Oh. My. God. Now what did they have to go and do a thing like that for?
Just when I had fallen completely in love with Dr. Juliet Burke over the course of last night's brilliant episode of Lost ("One of Us"), Damon Lindelof and Carlton Cuse had to go and pull the rug out from underneath me again. One of the joys of watching this series is that nothing is ever, ever what it seems and, thanks to that magical narrative device known as the flashback, the audience's perceptions of past events on the show can be changed over and over again as little pieces of the truth are revealed.
Is Juliet evil, as that final scene between her and Ben would seem to indicate? I don't think so. Nothing on this series is ever quite as black or white as it initially appears to be. Throughout last night's episode Juliet showed us that her main characteristic is that of self-preservation. She wants off of this island and she's willing to do whatever it takes to do that, even if it means siding with the devil himself.
Juliet admitted that she dragged Kate into the jungle and then handcuffed herself to her; if questioned by Kate, she would say that she did it to gain her trust as she didn't want to be left behind. She was given a gas mask by Ben (and certainly not gassed) and could have been that mysterious blonde woman we saw before the attack on Kate in last week's episode. As for helping Claire, it certainly did manage to turn the tide of suspicion against her and got the Losties to start trusting her ... fast. Of course, none of them know that the real Claire got mysteriously ill and that the Others activated the implant inside her, causing her to become wildly symptomatic, and planted the serum in Ethan's old drop point (marked with a symbol suspiciously similar to that branded on Juliet). As for the Others, they plan to rendezvous with Juliet in a week, leading me to wonder what exactly her mission is. She's managed to infiltrate their camp (much as Ethan did or her lover Goodwin did with the Tailies). Is she after the now-pregnant Sun?
As much as the episode's ending made me want to scream at the television, Lindelof and Cuse did a fantastic job of making me fall deeper in love with Juliet's character. Whether it was her frustration at being forced to say goodbye to her sister Rachel, the way she downed the tranquilizer-laced orange juice they offered her at Herarat Aviation (an anagram for A Variation Earth), or the way she transformed from a mousy researcher into a sexy woman (and ended up in bed with Goodwin), Juliet is a complicated beast. She bravely squared off against Sayid and Sawyer for the serum briefcase in the jungle, turning their guilt over the murders they committed over the years against them, but then walked off, a look of abject terror on her face. And she turned on Ben when he once again refused to let her off the island, knocking a glass out of his hand and screaming in his face. Juliet is one person you do not want to mess with.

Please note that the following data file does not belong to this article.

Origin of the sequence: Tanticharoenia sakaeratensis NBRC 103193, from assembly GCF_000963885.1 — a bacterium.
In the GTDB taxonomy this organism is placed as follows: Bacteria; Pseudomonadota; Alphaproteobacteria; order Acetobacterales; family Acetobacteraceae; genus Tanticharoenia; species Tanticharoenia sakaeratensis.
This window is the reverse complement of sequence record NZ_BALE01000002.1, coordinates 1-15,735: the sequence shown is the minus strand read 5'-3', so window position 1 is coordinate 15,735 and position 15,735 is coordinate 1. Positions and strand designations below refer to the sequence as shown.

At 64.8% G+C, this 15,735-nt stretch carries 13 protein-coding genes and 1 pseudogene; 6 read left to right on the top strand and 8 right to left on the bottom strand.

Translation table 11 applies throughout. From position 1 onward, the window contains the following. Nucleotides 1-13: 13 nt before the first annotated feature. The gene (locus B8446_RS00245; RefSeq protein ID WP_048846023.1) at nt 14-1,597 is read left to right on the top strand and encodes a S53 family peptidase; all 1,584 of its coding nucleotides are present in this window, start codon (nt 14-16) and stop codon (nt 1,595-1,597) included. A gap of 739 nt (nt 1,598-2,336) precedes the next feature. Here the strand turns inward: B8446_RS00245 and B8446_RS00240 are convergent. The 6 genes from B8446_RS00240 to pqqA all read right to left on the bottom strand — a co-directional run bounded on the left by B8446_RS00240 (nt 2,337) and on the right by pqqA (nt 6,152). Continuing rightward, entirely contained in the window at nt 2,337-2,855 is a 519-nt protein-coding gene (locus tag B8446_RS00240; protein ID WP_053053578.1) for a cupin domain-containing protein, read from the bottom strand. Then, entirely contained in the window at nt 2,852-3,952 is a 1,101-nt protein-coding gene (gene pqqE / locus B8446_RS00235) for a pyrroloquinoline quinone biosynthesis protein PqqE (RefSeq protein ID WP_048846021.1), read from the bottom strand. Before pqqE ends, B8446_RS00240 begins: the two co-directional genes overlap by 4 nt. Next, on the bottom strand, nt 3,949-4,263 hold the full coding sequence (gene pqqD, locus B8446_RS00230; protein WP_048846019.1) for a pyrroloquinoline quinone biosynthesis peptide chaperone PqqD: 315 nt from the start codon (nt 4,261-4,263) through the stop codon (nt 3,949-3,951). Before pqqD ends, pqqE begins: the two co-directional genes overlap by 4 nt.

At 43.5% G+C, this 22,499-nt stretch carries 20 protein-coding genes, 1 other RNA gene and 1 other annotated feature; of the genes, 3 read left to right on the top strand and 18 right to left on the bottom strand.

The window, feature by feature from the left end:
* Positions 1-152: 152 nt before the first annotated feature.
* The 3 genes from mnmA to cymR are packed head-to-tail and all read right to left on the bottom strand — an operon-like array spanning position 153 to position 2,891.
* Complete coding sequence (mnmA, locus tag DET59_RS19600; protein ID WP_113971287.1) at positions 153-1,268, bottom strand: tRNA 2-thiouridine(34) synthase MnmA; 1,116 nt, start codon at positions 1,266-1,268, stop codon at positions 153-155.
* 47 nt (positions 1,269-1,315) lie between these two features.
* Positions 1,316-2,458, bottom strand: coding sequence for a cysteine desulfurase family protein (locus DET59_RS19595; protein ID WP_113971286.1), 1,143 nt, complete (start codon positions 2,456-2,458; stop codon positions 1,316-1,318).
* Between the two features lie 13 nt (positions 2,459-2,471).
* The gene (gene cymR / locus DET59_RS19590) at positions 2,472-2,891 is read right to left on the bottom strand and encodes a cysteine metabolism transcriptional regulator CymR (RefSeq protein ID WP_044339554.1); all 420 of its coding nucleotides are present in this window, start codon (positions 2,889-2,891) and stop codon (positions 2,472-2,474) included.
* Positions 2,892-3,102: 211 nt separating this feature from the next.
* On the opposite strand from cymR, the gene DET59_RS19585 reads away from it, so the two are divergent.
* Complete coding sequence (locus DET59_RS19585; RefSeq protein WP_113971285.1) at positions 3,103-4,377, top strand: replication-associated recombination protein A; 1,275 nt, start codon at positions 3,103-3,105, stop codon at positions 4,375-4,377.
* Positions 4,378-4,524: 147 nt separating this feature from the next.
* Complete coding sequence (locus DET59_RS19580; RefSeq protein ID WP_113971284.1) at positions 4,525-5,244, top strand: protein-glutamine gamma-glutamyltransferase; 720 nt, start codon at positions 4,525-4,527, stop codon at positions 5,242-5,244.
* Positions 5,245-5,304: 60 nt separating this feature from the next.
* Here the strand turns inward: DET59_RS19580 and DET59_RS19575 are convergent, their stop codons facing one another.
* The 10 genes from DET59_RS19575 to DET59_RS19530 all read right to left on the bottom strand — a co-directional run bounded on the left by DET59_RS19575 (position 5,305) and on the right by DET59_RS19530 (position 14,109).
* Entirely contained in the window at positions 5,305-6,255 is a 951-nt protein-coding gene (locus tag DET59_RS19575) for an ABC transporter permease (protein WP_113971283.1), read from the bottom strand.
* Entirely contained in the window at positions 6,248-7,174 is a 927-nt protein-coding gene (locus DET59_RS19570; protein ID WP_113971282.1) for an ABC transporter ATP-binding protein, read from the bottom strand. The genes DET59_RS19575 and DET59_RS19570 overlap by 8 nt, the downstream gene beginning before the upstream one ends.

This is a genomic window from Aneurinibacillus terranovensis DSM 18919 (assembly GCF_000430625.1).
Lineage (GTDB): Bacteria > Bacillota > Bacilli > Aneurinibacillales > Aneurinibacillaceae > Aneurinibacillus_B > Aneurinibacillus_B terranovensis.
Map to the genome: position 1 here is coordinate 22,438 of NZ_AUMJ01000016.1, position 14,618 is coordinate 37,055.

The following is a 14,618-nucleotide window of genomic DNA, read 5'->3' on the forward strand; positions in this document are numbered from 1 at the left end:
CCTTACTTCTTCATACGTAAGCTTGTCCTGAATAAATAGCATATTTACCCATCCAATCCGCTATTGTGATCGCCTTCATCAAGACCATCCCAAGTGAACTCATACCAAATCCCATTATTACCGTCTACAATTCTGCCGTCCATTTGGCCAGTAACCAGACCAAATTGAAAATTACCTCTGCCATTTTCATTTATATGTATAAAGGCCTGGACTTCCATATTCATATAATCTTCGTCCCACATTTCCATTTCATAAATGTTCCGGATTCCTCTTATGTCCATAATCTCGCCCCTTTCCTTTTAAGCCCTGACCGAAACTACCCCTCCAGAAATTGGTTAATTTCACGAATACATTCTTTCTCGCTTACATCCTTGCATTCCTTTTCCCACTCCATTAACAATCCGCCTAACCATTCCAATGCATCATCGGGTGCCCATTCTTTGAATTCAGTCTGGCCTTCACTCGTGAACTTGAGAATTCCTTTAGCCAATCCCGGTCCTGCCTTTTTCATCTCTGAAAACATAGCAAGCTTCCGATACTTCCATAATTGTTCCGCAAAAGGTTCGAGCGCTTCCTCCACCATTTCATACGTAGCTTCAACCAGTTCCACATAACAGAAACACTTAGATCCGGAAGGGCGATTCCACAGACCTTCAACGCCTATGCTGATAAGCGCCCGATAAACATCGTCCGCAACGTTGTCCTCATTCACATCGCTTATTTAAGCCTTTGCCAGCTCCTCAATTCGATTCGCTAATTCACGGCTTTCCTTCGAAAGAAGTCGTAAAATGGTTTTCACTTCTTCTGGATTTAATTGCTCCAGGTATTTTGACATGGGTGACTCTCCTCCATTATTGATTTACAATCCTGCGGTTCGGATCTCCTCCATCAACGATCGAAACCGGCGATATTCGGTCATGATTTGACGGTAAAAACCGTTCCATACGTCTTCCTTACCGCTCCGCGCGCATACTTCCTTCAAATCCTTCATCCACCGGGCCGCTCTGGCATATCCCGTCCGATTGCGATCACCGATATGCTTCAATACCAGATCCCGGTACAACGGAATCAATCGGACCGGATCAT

As for the Others, they proved that they can make good on some of their miraculous claims. Mikhail really did have a huge data network he used to communicate with the mainland at The Flame ... which Ben used to show Juliet that her sis Rachel was not only alive -- her cancer in remission completely -- but she did give birth to a baby boy, Julian. And somehow, in some way, the enigmatic Jacob did manage to cure Rachel's cancer, as promised by Ben. But why -- if none of the Others ever got cancer -- did Ben develop a huge spinal tumor? And why was he so scared by that turn of events? But for all of their promises and miracles, the Others can't seem to procreate (the pregnant mothers all die before giving birth), as something odd happens during conception. Which explains why they were so interested in Claire and her baby (though I am still not sure why Ethan had to hang Charlie along the way) and why they've been taking children. The future of their race (and way of living) depends on new members, whether they be born (thanks to Juliet) or taken and conscripted.
In any event, I cannot wait to see what Juliet and Ben have up their collective sleeve and just what Juliet is doing in camp. And, maybe, just maybe, the writers will prove my love for Juliet to be a good thing after all. Or will she turn on us completely and wind up killing Charlie as revenge for his murder of Ethan?
Next week on Lost ("Catch-22"), Desmond convinces Charlie, Hurley, and Jin to accompany him on a journey across the jungle, while Kate turns to Sawyer after catching Jack alone with Juliet. Can it be Wednesday already?
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Jace is an LA-based television development and acquisitions junior exec who watches way too much television for his own good and would love a TiVo for every room in the house. (He's halfway there.) His blog, Televisionary, can be found at televisionary.blogspot.com.